U-bolts may seem simple. After all, they’re just a bent piece of steel, right? Don’t let their simplicity fool you, U-bolts can be the difference between solid structures and on-site disasters.
It’s easy to overlook these important restraints, but we’re here to deliver the must-knows. We’ve ironed out the essentials of these small workhorses.
Read on for a guide to U-bolts and the simple facts surrounding these compact difference makers.
What Is a U-Bolt?
When you break it down, a U-bolt is a bolt bent into the shape of the letter “u.” It’s a curved bolt that features threads on each end. Because the bolt is curved, it fits nicely around pipes or tubing. That means U-bolts can secure piping or tubes to a support and work as a restraint.
When to Use a U-Bolt
U-bolts are a jack-of-all-trades in construction. They can have a wide range of applications, but they can be lifesavers when it comes to piping solutions. Here are common ways they’re used in piping:
As a Restraint and Guide
U-bolts can work as a tube or pipe restraint. That means they keep piping from moving, banging into other structures, and wearing down.
However, restraining pipes is about more than pinning them down. In some cases, simply holding down piping can lead to corrosion at the point where pressure is most focused. When used as a guide instead, the U-bolt controls movement without pressing vibrations into a concentrated point. This means pipes can move axially, or through the pipe restraint, but won’t bounce up and down.
U-bolts can also be a useful way to keep pipes snug during shipping. Rather than letting pipes hop up and down and break, the U-bolt can restrain pipes while adding a buffer between the pipes and other metals.
For Elevating Pipes
Finally, a major use of U-bolts is for hanging pipes. Gravity can be hard on piping, and the wrong setup can lead to corrosion and falling objects. By securing a U-bolt to an overhead structure, beam, or ceiling, you can limit vibrations and secure elevated pipes.
U-bolts can be made up of all kinds of materials. But they’re usually made of durable metal that is noncorrosive. Here are some common materials at the heart of U-bolts:
- Plain carbon steel
- 304 stainless steel
- 316 stainless steel
On top of these common core elements, manufacturers can add protective coatings. These finishes protect against corrosion even more. Here are some common coatings for U-bolts:
Zinc plating is where zinc is added using a layer of electricity. It’s usually a thinner layer that works better for indoor applications.
Hot-dip galvanization adds zinc, but it’s a deeper coating. Manufacturers dunk the bolt in molten zinc to form a bond, which makes the coating especially well-suited for corrosive environments such as areas with high humidity or salt in the air.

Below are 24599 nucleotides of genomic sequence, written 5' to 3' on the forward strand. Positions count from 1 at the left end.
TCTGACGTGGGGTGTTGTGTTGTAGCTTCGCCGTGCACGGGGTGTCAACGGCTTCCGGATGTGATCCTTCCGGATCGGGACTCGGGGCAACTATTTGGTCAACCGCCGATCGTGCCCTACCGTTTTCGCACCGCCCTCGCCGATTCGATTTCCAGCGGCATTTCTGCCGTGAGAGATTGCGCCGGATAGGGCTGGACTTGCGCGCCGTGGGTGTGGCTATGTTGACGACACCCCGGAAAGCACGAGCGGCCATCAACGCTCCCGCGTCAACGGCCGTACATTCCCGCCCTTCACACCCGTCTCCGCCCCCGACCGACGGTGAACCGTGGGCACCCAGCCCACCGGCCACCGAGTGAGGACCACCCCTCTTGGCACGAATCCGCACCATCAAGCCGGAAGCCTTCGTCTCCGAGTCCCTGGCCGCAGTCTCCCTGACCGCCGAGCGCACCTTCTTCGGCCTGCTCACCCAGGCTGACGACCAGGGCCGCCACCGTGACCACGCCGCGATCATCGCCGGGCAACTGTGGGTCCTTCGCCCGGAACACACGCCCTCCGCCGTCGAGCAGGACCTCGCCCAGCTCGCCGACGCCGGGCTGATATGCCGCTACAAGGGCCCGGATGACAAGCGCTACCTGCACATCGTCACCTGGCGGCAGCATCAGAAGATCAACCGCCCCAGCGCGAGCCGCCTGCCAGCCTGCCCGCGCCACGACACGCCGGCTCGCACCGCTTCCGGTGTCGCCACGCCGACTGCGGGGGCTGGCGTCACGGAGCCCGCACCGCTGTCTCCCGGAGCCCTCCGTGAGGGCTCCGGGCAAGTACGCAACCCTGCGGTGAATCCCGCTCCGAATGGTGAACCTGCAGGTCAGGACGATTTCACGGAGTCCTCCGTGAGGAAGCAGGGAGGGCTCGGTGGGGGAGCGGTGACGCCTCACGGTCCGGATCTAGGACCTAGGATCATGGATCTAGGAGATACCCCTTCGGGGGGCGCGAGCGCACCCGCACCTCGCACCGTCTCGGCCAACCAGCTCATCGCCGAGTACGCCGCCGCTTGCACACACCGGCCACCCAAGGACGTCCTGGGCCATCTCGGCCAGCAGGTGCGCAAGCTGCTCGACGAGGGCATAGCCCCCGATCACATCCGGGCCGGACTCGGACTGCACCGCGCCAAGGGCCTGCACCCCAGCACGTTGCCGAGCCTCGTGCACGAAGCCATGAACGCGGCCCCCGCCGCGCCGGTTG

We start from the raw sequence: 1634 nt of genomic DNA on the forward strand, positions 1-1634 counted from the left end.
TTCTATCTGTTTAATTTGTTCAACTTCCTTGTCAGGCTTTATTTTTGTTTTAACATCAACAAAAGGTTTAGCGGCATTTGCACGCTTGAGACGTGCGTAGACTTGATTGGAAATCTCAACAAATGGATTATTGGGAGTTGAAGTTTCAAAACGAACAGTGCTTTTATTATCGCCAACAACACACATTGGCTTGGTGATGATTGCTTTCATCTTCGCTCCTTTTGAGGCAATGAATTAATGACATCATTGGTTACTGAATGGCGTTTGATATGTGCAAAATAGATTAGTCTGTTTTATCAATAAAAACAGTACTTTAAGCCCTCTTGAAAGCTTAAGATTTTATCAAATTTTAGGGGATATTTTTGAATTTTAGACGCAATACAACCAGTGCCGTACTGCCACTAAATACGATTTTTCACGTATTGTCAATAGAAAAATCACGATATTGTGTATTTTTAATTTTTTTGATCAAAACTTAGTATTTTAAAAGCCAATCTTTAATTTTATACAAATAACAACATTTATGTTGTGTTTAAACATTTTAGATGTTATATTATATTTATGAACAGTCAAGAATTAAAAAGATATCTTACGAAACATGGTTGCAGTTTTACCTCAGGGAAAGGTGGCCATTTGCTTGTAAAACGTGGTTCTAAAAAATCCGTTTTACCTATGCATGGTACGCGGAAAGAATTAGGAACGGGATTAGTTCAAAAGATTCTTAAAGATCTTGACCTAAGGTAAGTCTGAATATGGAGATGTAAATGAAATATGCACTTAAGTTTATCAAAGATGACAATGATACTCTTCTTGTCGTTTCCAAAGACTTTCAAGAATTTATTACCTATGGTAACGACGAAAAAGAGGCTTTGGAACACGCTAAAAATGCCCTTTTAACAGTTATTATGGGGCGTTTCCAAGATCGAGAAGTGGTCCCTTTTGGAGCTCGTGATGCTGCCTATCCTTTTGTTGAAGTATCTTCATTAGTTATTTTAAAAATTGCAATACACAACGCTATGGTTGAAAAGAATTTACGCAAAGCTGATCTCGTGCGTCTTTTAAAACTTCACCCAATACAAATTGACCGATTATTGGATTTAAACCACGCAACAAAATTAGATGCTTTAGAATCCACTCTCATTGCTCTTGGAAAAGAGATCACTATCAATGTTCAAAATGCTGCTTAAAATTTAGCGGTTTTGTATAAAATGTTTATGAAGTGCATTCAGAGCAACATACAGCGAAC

Fluoropolymer (Xylan, Teflon, or PTFE) Coating
A fluoropolymer coating is a mixture of elements that are resistant to corrosion. The coating can hold up in extreme hot and cold temperatures without cracking.
The first benefit of adding a thermoplastic coating to U-bolts is the added buffer between metals. Metal-on-metal contact can lead to galvanic corrosion and broken structures. A thermoplastic coating adds a protective neutral layer between the pipe and the restraint.
The coating also has a low coefficient of friction, which means it lets piping glide through the U-bolt, while cradling the pipe at the same time. This reduces the risk of broken pipes, restraints, or support structures.
Although sizing can vary, U-bolts tend to be matched up with the size of the pipes they’re meant to secure. Bolts can run anywhere from a quarter of an inch to a full inch in rod size. And they can hold piping as wide as 30 inches. Here’s a look at how a U-bolt size matches up with piping.
How to Install U-Bolts
Of course, like any restraint, a U-bolt is only as good as its installation. Here is how to install a U-bolt properly:
- Remove both nuts from each side of the U-bolt
- Place the U-bolt around the pipe you’re attaching and thread the bolt’s ends through the holes in your support beam or structure.
- Thread the nuts on each outer end of the bolt.
- Hand-tighten the nuts that are closest to the support beam.
- Tighten the outer nuts on each end of the U-bolt and use a power tool or wrench to tighten the nuts.
If you’re using the U-bolt as a guide, make sure to measure spacing to fit its specifications before tightening nuts.
Looking for U-Bolts?
That’s a simple look at U-bolts and the best ways to put them to good use. And we have high-quality U-bolts in stock. If you need U-bolts or have a question about a product, send us a note, and we’ll get you a quick quote.